Instead, lets get back to Barack Obama’s economic recovery plan of two years ago. It envisioned creating about 500,000 jobs by making new investments in clean energy, doubling the production of alternative energy over three years and improving the energy efficiency of government buildings and homes.
Lower oil prices? Maybe not. Here’s another reason Mr. Obama, the State Department and politicians from both parties might be better off denying a permit for the Keystone XL pipeline- Many pipeline supporters suggest it would lead to more stable or lower oil prices due to the new influx of up to 700,000 barrels of crude oil a day from Canada.
CNN reports: “For the Obama administration, having an answer to high prices will be much more important in 2012 than it is today,” said Kevin Book. managing director at the research firm ClearView Energy Partners. “We think it will get approved.”
According to a CTV report, the Keystone XL pipeline might actually increase oil prices. It would do so by reducing the crude oil over-supply problem in Cushing, Okla., one of the largest crude storage facilities in the world. Industry analysts say this has driven prices down.
Via CTV: “We have a unique problem now with North American supply,” said Mike Ming, Secretary of Energy for the State of Oklahoma. “We’ve brought on more oil supply than we really have outlets to get it to market and it’s tended to bottle up at Cushing.” Cushing is the prime delivery point for New York oil futures contracts and helps set the value of West Texas Intermediate, North America’s benchmark oil price.”The problem is, we’ve got too much oil in Cushing relative to our pipeline capacity to get it out to the Gulf Coast mainly, because that’s where the majority of the United States refining capacity is,” said Mike McDonald, the former Chair of the Oklahoma Independent Petroleum Association… If it is approved, the TransCanada Keystone XL Pipeline would link Cushing to refineries on the Gulf Coast with a 500,000 barrel-a-day spur line, helping to relieve the glut and the pressure on West Texas Intermediate.
Conflict of interest? Finally, the proposed pipeline permit should be denied because of the real or perceived conflicts of interest involved in this project.
On October 7th, The New York times reported: The State Department assigned an important environmental impact study of the proposed Keystone XL pipeline to a company with financial ties to the pipeline operator, flouting the intent of a federal law meant to ensure an impartial environmental analysis of major projects…The E.P.A. has criticized two prior draft environmental impact statements prepared by Cardno Entrix on Keystone XL as “inadequate” and providing “insufficient information,”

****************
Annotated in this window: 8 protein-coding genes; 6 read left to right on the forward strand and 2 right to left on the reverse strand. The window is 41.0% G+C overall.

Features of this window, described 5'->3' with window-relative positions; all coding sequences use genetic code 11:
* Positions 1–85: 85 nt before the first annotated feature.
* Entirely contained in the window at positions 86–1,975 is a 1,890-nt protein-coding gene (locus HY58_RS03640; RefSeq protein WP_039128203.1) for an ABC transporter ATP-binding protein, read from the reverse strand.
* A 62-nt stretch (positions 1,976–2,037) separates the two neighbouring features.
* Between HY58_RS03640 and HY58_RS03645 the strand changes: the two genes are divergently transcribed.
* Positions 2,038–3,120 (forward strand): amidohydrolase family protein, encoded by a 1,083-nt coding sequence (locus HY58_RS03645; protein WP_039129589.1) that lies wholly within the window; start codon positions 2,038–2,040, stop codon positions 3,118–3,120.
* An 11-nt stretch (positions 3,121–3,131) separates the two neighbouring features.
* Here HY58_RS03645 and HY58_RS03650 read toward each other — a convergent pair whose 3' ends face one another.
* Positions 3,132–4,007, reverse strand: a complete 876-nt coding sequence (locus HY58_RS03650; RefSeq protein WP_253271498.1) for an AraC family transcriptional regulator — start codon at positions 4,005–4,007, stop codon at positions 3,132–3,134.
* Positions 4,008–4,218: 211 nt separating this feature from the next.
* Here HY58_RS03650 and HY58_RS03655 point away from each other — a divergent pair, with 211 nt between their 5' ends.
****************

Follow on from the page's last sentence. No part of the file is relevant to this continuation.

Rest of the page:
A few days earlier-
The New York Times reports: The State Department has also faced charges of political conflict of interest over its handling of the Keystone XL application because TransCanada’s chief Washington lobbyist, Paul Elliott, was a top official in Hillary Rodham Clinton’s 2008 presidential campaign.
Beneath a green sweep of fen and forest in northern Alberta lies a promise of wealth—vast layers of hydrocarbons that can be refined into petroleum products like gasoline. Undisturbed until now, these trees may soon fall: This land has already been staked out by prospectors. Photo: Peter Essick, National Geographic
What is the state of our nation’s political accountability and transparency? Can we create sustainable energy policies that support our economy and democracy while, at the same time, provide America greater control of its destiny? These are real questions. The decision on the Keystone XL pipeline project will tell us if the Obama administration is truly willing to act in the best interests of our country and set us on a new course of self-reliance and energy sustainability.
What are your thoughts on the Keystone XL pipeline proposal? I’d like to know.